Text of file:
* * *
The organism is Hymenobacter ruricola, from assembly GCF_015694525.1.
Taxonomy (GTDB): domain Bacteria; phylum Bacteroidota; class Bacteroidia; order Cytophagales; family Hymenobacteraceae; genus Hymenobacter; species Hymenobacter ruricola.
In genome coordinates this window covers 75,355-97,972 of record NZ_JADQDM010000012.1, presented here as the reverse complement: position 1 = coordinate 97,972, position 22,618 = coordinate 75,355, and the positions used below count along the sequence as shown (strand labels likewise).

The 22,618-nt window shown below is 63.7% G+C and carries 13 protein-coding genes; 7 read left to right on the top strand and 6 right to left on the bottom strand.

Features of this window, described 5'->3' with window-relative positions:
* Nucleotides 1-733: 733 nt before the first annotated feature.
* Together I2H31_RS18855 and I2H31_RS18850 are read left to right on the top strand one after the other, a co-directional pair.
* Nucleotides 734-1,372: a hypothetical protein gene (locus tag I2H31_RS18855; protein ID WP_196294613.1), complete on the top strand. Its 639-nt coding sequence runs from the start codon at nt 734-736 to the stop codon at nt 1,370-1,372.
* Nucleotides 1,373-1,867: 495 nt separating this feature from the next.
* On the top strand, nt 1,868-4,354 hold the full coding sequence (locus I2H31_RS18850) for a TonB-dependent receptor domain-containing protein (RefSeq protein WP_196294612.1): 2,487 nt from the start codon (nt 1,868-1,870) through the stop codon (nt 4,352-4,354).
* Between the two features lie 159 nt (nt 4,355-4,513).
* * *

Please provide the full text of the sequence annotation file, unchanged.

The organism is Hymenobacter ruricola, from assembly GCF_015694525.1.
Taxonomy (GTDB): domain Bacteria; phylum Bacteroidota; class Bacteroidia; order Cytophagales; family Hymenobacteraceae; genus Hymenobacter; species Hymenobacter ruricola.
In genome coordinates this window covers 75,355-97,972 of record NZ_JADQDM010000012.1, presented here as the reverse complement: position 1 = coordinate 97,972, position 22,618 = coordinate 75,355, and the positions used below count along the sequence as shown (strand labels likewise).

The 22,618-nt window shown below is 63.7% G+C and carries 13 protein-coding genes; 7 read left to right on the top strand and 6 right to left on the bottom strand.

Features of this window, described 5'->3' with window-relative positions:
* Nucleotides 1-733: 733 nt before the first annotated feature.
* Together I2H31_RS18855 and I2H31_RS18850 are read left to right on the top strand one after the other, a co-directional pair.
* Nucleotides 734-1,372: a hypothetical protein gene (locus tag I2H31_RS18855; protein ID WP_196294613.1), complete on the top strand. Its 639-nt coding sequence runs from the start codon at nt 734-736 to the stop codon at nt 1,370-1,372.
* Nucleotides 1,373-1,867: 495 nt separating this feature from the next.
* On the top strand, nt 1,868-4,354 hold the full coding sequence (locus I2H31_RS18850) for a TonB-dependent receptor domain-containing protein (RefSeq protein WP_196294612.1): 2,487 nt from the start codon (nt 1,868-1,870) through the stop codon (nt 4,352-4,354).
* Between the two features lie 159 nt (nt 4,355-4,513).